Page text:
Sunday, November 23, 2008
Posted by Victor Fleischer
As Paul has already highlighted, tax lawyers are scratching their heads over the Treasury's legal authority to issue Notice 2008-83, which allows banks (but no one else) to avoid the usual application of Section 382's limitation on built-in losses following a change in control. Apparently the staffs of the tax-writing committees were not consulted, and Senator Grassley wants to know why.
I've heard that the Treasury has pointed to two sources of authority (1) its authority to promulgate regulations under 382 and (2) its authority under the TARP bill. Neither seems adequate.
Under section 382, the Secretary of the Treasury has the authority to promulgate regulations implementing that legislation. But there is no ambiguity in the language of 382 that the Notice is intended to cure -- there is no reasonable argument that "losses on loans" are somehow not "losses" for purposes of 382. Rather, the Notice carves out a new exception that was not included in the original legislation. There is no coherent argument that Congress delegated lawmaking authority to the Treasury to make new exception to the statutory language. Administrative law principles do provide somewhat broader latitude for regulations that go through the notice and comment procedure, but that hasn't happened here.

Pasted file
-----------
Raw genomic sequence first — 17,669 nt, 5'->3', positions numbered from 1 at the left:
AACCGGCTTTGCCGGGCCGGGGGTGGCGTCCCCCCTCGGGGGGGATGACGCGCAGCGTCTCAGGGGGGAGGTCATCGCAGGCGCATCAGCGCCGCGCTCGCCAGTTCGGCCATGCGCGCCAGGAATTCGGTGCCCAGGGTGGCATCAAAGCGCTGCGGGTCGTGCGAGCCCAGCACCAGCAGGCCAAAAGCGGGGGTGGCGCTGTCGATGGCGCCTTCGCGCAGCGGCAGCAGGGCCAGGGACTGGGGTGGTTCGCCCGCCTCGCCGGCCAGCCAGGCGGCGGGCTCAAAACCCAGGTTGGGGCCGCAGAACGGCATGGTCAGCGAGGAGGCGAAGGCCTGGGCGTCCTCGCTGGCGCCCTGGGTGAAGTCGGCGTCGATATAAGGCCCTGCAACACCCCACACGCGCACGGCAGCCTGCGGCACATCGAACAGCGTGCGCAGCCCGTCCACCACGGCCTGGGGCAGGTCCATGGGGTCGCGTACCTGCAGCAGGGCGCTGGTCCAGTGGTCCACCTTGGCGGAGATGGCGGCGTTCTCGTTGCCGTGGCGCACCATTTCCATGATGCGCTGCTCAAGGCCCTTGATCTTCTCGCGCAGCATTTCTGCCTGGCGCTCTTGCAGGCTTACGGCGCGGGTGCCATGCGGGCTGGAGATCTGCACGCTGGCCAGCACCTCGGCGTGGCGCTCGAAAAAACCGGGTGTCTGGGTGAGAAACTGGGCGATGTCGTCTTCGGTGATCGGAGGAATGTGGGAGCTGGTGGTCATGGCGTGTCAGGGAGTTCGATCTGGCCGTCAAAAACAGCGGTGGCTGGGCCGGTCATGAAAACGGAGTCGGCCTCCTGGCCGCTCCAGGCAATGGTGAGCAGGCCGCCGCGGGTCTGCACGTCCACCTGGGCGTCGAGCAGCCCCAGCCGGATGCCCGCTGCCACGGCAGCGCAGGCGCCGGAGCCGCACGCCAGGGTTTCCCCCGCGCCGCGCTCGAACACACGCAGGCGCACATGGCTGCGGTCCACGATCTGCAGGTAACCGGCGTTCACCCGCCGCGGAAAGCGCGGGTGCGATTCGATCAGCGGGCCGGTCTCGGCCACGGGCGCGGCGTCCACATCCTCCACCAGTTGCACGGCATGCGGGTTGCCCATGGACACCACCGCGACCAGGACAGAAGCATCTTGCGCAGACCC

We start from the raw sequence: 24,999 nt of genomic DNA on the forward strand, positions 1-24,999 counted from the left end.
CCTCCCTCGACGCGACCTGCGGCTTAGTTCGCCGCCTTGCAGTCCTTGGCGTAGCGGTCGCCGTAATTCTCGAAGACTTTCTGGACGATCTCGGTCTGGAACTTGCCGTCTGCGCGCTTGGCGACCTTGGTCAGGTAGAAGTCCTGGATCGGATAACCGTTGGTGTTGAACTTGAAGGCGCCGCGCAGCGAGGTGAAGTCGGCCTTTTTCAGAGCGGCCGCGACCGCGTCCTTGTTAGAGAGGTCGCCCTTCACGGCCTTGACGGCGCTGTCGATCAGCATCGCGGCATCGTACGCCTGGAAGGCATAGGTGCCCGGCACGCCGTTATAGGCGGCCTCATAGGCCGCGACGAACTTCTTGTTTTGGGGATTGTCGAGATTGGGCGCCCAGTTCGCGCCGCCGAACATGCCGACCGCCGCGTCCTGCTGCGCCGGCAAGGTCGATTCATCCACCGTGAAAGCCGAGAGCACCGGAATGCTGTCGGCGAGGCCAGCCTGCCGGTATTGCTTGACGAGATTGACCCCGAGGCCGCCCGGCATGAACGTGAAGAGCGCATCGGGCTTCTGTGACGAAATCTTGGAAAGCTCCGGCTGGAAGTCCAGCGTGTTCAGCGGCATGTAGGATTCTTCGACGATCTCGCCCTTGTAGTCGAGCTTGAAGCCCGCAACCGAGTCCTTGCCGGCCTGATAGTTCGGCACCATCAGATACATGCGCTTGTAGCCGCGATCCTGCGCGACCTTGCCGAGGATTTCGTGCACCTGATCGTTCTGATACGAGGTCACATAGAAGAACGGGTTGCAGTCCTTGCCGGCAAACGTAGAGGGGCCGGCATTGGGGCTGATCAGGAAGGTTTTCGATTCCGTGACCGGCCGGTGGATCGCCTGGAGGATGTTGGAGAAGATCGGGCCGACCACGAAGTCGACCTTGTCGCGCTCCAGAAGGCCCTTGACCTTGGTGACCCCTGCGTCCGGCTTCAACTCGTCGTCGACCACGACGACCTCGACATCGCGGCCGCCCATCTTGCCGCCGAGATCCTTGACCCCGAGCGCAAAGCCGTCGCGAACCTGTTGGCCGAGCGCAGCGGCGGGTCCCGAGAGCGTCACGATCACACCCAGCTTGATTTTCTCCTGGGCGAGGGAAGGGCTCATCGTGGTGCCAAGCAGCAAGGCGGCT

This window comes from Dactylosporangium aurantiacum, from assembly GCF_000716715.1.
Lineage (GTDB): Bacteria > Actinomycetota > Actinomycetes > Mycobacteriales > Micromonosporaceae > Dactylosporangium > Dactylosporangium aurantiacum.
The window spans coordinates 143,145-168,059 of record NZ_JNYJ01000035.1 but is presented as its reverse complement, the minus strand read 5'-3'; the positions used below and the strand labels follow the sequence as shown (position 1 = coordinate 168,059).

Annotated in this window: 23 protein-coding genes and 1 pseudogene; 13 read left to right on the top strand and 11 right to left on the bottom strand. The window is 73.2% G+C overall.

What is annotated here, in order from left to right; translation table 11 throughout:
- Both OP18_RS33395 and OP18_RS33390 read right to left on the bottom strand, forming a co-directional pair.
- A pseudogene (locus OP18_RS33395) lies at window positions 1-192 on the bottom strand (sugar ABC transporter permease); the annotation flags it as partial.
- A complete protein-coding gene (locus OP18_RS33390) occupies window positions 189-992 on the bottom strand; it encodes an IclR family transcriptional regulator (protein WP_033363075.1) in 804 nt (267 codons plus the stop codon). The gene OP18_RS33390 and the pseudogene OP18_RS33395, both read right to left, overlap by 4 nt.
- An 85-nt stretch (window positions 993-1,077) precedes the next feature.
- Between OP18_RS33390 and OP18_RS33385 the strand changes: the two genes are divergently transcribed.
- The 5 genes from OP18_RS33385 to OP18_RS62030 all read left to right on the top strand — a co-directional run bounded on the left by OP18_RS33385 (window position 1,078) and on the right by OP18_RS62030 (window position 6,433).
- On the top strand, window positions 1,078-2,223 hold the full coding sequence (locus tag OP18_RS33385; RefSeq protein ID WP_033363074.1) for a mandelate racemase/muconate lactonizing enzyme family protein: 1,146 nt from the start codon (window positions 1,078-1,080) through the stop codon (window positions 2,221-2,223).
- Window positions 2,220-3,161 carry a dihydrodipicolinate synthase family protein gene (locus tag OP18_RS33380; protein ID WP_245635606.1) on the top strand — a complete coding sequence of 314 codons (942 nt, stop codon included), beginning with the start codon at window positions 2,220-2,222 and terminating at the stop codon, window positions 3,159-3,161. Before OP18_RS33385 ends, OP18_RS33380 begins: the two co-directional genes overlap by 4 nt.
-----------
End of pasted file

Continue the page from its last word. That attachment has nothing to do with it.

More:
Nor does the TARP bill provide adequate authority. The TARP bill gives the Treasury broad authority to purchase assets and securities, but it does not grant authority to re-write tax legislation in whatever manner promotes bank mergers. There is some tax relief in the bill for companies that would otherwise be stuck with short-term capital losses on Fannie and Freddie preferred stock, but the scope of that section is quite limited. If Congress wanted to give Treasury the authority to fiddle with 382, it clearly could have done so. It did not.
Instead, the Treasury, on its own, determined that a change in 382 would make good policy, and it implemented the change on its own. The Treasury, in this instance, adopted the view that it has the legal authority to do whatever it can get away with -- the only limitations are political, not legal. No one has legal standing to block the change in law; taxpayers don't normally have standing to sue merely because a Notice has administrative defects. And by the time Congress takes any legislative action, we'll have a new administration running the Treasury department. While it is possible that Congress or new officials at Treasury could reverse the change, no one seems eager to do so, as a change would upset some bank mergers that are already in the works.
What bothers me about this isn't the underlying policy --- 382 is not a well-designed statute, and creating $100 billion in tax assets to fuel bank mergers probably helps stabilize the financial system -- but the unsupervised, non-transparent, unaccountable exercise of lawmaking. The Treasury gave away $100 billion of our money without so much as a courtesy call to Congress. Nor does the $100 billion count against the $700 billion which Congress did authorize under TARP. I don't think that anyone at Treasury was doing this to help out a friend, or for any reason other than to promote the public interest. But the absence of malice does not justify an end run around Congress.